During lockdown I ran “watch parties” for some motivated students (join my newsletter if you want to get invited to future ones). We each watched a short movie on our own device at the same time and then discussed it together on a chat app.

Of course, the students often had lots of questions about these movies. Sometimes these questions were to do with the plot or aspects of the culture of English-speaking countries. Other times the questions were about language as these short movies were rich in new expressions.

So, I wanted to share these movies with you to as part of a series of videos called “Watch Short Movies, Understand Fast Speech” – a special video series to help you understand fast-talking British English speakers with short films.

With each movie, you’ll discover conversational British English expressions and how they sound in fast speech so you can understand them. Using these expressions in your speech will help you sound more like a native and fit in better with British people. 

 

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About These Short Movies

 

The great thing about short movies is that they’re, well, short! That means you can watch them several times. It also means I can walk you through the whole movie so that you understand everything, not just particular scenes. 

Before you watch the movies and the walkthroughs below, here is a little background about these short movies and their creators. 

 

Sockdown

 

Sockdown is a short comedy-horror about one man’s mental breakdown during lockdown. The title is a mixture of the words “sock” and “lockdown” and you’ll see why shortly.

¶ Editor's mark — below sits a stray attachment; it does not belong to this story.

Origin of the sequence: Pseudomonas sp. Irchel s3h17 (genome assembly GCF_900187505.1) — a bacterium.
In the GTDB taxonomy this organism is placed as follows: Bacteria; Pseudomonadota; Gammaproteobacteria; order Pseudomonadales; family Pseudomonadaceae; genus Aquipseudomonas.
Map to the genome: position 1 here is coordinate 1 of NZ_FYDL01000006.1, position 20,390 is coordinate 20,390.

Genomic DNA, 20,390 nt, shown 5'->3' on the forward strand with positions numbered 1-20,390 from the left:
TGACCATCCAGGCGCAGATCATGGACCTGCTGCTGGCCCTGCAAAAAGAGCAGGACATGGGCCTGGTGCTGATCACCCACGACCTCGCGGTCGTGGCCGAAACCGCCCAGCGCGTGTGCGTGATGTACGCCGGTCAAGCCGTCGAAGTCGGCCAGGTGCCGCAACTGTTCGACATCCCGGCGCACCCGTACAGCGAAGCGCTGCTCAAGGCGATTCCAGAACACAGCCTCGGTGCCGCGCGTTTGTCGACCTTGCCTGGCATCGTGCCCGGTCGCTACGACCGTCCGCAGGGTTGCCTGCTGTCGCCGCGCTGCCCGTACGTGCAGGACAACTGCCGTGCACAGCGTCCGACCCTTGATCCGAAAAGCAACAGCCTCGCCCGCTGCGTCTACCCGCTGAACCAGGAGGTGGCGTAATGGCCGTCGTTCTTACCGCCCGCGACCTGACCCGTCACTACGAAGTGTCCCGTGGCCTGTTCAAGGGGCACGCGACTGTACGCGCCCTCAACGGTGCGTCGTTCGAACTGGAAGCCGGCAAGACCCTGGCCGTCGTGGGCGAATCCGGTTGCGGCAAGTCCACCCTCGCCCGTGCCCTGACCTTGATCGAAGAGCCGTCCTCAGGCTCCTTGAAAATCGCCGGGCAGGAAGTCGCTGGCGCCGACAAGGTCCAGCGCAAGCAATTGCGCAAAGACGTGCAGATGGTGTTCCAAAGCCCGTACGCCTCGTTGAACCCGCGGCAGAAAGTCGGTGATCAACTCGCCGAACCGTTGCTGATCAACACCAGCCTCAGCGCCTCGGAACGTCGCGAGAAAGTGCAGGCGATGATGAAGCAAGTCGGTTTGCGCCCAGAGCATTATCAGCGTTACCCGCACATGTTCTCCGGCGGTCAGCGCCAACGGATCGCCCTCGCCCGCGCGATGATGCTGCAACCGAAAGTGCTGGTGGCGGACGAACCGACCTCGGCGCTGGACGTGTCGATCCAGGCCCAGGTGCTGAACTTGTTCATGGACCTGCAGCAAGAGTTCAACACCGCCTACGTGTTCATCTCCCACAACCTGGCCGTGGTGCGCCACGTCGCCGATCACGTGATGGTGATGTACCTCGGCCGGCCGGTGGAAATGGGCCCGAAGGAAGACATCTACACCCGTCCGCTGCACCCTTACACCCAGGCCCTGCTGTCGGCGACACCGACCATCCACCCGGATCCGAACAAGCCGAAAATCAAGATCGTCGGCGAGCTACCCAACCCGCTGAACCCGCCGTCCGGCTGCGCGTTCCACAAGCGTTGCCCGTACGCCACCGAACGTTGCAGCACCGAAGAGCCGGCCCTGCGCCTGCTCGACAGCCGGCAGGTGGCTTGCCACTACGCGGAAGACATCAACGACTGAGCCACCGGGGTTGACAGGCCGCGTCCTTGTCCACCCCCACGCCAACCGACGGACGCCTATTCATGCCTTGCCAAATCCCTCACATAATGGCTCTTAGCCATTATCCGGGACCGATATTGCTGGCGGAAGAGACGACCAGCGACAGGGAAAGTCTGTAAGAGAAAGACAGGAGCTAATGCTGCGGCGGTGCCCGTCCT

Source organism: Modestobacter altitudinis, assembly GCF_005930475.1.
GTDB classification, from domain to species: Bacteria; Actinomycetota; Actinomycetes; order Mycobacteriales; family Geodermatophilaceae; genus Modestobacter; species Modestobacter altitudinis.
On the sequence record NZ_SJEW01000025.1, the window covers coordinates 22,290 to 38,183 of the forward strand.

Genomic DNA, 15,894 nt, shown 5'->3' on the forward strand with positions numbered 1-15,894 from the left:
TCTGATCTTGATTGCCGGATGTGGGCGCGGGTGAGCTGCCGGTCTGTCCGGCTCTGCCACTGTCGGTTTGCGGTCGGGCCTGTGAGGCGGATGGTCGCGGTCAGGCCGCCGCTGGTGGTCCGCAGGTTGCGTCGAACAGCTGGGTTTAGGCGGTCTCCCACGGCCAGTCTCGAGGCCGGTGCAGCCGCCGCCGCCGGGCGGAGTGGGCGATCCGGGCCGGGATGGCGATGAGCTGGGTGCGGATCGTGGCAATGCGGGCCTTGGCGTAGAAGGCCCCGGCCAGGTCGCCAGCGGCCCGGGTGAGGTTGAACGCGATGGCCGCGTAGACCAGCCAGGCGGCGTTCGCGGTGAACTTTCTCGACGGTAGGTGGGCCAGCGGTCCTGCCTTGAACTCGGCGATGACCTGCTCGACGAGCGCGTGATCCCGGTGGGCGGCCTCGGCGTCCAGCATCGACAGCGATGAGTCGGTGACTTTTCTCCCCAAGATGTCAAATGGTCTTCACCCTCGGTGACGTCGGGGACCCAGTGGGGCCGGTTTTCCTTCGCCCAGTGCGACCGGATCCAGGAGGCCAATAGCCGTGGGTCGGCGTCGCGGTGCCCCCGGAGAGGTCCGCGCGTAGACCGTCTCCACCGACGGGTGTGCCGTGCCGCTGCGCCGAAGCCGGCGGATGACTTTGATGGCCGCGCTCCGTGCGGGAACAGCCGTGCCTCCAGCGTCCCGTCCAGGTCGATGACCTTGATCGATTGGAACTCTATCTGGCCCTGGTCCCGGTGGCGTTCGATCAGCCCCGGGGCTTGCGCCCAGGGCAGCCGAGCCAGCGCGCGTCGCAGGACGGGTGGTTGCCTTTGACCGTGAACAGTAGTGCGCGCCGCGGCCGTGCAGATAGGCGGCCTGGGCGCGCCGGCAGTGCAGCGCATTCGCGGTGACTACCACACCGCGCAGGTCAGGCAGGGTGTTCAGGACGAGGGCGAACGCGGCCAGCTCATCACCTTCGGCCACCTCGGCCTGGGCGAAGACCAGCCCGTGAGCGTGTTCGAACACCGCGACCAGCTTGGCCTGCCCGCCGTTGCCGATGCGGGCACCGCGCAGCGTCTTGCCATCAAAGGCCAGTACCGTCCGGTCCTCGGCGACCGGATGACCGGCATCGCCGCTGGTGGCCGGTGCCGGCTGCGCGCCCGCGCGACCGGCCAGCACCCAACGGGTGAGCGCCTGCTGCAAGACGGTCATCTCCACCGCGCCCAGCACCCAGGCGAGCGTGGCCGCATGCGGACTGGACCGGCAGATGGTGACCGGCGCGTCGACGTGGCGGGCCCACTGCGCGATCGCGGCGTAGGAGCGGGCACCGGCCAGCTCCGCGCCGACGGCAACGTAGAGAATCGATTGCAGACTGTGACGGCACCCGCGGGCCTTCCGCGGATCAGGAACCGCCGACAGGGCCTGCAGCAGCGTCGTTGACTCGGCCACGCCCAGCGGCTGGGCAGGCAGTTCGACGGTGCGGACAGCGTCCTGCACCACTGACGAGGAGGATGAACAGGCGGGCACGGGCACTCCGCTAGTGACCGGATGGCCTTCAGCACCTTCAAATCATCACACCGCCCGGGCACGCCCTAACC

This short movie is not just by any man – the writer, director and star is my cousin Mark Buchanan who created this film to raise money for the UK mental health charity, Mind.

Before you watch the walkthrough below, I recommend you watch the movie first, once or twice and just make a note of how much you understood as a percentage. So 0% is nothing and 100% is everything.

As you’ll see, the movie starts off with a typical lockdown day – our hero takes a shower – be aware, there’s some brief nudity – and then settles down at his desk for a day of working from home. So far, so normal. And then, when his colleagues turn on their webcams, he discovers something strange.

Even though it only lasts a few minutes, this movie is rich in everyday British English expressions that you won’t find in a textbook. You’ll discover what they mean and how they sound so you can start using them.

Although Mark has lived in London for many years, he still has quite a strong Scottish accent, much stronger than mine. The other characters have accents more typical of the South East of England that you will probably find easier to understand.

Prime Minister’s Resignation

 

This is a short movie by the comedy duo Mid Brow based on what happened on the 24th of June 2016 when then UK prime minister, David Cameron, resigned.

In this short film, the prime minister asks Andrew, his foreign secretary to come and see him urgently to help him fix a problem with the USA.

It’s a funny look at both international diplomacy and instant messaging technology. Again, the accents are British – in this case, both are standard, South East English accents

Once again, before you watch the walkthrough below, I recommend you watch the movie first, once or twice and just make a note of how much you understood as a percentage. So 0% is nothing and 100% is everything.

Understand Fast-Taking British English Speakers With Short Movies 

 

So, you’ve just watched two short movies, understood every word and have learned plenty of new British English slang and expressions. 

Now it’s time to start using these expressions in your English. Why not try them out the next time you speak to or text a British friend? 

Let me know in the comments – what have you learned about catching fast British English speech thanks to these videos? Which new words and expressions have you picked up? 

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